Four regenerated chimeric shoots showed the presence of the Cas9 gene, but no editing was detected in and around the target sites when Sanger sequencing results were analyzed. However, NGS data revealed additional InDels and substitutions, albeit at very low frequencies. As we sequenced only a few clones from each chimeric shoot using the Sanger platform, it is likely that we were not able to detect these very low frequencies of InDels and substitutions, which potentially could have been induced by transient expression of the Cas9 gene and sgRNA from the transformed construct. Bleached patches of tissue, similar to our observations, were reported in a study on yam, and they were attributed to the transient expression of Cas9 and PDS-targeted sgRNA (Syombua et al., 2021). While this is a possibility in our study, another plausible explanation could stem from the use of a non-selective medium leading to the regeneration of chimeric transformants.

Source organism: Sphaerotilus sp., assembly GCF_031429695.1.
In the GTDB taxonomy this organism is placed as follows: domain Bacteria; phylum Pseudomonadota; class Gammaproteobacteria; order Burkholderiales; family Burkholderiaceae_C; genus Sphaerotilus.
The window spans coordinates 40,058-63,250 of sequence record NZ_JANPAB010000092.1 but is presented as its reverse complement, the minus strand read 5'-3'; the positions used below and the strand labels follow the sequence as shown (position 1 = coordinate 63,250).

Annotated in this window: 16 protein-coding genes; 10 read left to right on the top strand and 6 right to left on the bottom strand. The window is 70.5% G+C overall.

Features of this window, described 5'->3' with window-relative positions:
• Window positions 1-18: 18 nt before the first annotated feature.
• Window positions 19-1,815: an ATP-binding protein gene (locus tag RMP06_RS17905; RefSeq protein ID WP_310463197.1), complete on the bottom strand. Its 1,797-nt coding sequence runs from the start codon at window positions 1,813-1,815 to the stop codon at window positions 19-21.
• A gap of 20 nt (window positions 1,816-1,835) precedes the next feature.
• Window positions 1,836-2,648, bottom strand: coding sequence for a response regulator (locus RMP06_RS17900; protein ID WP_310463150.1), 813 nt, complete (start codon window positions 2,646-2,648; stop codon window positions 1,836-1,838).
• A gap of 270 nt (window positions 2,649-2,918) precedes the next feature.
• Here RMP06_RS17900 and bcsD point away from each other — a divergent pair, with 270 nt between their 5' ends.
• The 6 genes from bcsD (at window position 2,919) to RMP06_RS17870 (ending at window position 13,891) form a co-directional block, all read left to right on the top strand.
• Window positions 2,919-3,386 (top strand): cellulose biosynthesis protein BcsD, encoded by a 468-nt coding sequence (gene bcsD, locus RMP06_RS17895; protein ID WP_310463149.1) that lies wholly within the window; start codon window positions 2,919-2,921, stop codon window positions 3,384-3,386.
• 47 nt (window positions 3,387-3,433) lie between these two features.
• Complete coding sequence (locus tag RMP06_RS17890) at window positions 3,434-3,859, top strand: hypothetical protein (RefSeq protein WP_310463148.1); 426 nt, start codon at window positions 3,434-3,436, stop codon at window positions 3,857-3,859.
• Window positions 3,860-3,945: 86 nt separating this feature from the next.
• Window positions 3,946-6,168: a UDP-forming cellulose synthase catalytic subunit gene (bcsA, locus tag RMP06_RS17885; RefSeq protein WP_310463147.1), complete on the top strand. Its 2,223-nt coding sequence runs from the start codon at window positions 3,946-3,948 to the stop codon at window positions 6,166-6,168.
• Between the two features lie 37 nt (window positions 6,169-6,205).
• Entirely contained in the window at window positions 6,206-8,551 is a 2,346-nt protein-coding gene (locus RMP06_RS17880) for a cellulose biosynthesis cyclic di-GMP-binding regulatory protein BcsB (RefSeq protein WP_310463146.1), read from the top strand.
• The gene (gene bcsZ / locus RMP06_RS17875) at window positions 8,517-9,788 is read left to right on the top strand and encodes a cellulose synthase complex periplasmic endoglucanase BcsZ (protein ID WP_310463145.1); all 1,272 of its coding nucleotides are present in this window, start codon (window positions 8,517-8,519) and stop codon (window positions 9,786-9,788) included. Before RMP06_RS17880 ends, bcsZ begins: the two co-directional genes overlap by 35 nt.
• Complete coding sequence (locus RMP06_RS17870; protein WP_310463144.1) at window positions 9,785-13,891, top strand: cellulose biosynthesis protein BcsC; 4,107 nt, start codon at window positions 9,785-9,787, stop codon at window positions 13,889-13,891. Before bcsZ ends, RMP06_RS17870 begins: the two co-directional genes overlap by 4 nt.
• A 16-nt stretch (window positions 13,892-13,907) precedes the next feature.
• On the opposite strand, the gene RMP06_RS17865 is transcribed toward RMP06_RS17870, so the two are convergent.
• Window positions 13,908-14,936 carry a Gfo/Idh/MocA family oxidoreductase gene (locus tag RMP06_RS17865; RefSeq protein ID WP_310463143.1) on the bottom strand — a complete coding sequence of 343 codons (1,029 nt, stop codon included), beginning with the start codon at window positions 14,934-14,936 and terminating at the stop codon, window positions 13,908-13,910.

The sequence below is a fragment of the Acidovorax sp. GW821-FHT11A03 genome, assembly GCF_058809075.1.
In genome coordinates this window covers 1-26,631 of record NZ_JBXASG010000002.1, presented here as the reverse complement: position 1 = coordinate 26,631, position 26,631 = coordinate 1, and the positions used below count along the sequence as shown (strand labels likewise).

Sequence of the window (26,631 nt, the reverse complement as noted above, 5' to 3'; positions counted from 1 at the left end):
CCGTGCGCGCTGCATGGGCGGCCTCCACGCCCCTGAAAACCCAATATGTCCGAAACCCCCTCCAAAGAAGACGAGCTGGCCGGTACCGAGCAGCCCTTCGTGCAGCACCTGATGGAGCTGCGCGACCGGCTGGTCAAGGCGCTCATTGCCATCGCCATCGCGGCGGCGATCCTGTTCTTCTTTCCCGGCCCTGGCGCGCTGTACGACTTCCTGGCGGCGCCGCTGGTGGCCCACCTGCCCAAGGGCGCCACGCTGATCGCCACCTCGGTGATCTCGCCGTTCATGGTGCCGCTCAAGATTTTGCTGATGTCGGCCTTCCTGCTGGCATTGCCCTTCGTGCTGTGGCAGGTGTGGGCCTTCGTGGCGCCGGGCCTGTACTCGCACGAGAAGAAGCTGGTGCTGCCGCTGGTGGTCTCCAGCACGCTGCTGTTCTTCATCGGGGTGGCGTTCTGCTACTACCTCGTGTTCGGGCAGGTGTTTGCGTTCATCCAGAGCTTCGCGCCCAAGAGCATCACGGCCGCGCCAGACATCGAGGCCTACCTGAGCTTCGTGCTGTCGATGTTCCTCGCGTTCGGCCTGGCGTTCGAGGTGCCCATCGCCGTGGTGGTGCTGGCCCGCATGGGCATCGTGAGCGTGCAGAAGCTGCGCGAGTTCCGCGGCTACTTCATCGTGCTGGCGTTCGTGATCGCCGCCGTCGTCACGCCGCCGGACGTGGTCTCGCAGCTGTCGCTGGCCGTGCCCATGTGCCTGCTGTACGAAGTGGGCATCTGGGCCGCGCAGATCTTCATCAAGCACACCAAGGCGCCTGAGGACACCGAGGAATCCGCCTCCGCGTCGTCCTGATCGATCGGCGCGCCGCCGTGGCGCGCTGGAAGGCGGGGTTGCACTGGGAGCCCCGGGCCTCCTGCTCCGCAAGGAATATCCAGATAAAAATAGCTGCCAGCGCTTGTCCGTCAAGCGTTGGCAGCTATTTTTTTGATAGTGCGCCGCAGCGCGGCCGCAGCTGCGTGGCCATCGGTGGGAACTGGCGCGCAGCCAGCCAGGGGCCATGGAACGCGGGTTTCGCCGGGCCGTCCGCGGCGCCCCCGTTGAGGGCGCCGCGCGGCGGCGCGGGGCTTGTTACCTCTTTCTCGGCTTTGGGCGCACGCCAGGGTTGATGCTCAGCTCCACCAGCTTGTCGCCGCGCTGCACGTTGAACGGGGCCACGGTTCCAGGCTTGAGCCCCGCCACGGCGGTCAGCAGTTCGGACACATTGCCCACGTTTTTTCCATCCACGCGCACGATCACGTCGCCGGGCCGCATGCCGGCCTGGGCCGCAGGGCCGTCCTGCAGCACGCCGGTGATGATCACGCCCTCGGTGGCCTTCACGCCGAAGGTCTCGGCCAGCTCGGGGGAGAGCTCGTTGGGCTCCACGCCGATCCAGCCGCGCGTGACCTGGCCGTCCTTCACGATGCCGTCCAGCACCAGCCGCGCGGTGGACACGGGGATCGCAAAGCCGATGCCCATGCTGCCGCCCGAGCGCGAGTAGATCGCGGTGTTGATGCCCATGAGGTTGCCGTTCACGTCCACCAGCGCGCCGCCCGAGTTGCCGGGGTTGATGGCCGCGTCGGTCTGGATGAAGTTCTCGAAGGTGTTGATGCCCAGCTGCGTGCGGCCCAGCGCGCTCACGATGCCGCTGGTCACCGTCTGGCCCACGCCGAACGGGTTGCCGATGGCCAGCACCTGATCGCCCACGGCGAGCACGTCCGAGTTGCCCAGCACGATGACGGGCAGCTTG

In our study, out of the six Cas9-positive shoots identified, two demonstrated CRISPR/Cas9-mediated genome editing in the AcPDS gene, yielding an editing efficiency of 33.33%. Mutation efficiency in monocotyledons using 35S promoter-driven Cas9 constructs is 1.8%–81% (Basu et al., 2023). Therefore, mutation efficiency is moderate and can be improved in future studies. We used the pRGEB31 vector, which contains the cauliflower mosaic virus (CaMV35S) and Oryza sativa U3 promoter for driving the expression of Cas9 and sgRNAs, respectively. Optimal CRISPR/Cas9 function requires high transcription levels of both the sgRNA and Cas9 proteins (Mao et al., 2016). Editing efficiency is significantly influenced by the choice of promoter driving Cas9, with endogenous constitutive promoters yielding high transgene expression and, consequently, higher mutation efficiencies (Hassan et al., 2021). Similarly, the endogenous U6 promoter has been shown to enhance sgRNA expression and thus the overall CRISPR/Cas9-mediated editing efficiency by up to 87% (Yan et al., 2015; Zhang et al., 2018). As the promoters used in our study were not endogenous, it may have contributed to the less effective performance of the CRISPR/Cas9 system. Therefore, the utilization of endogenous promoters for Cas9 and sgRNA expression could be a more effective strategy for boosting CRISPR/Cas9 efficiency in onions.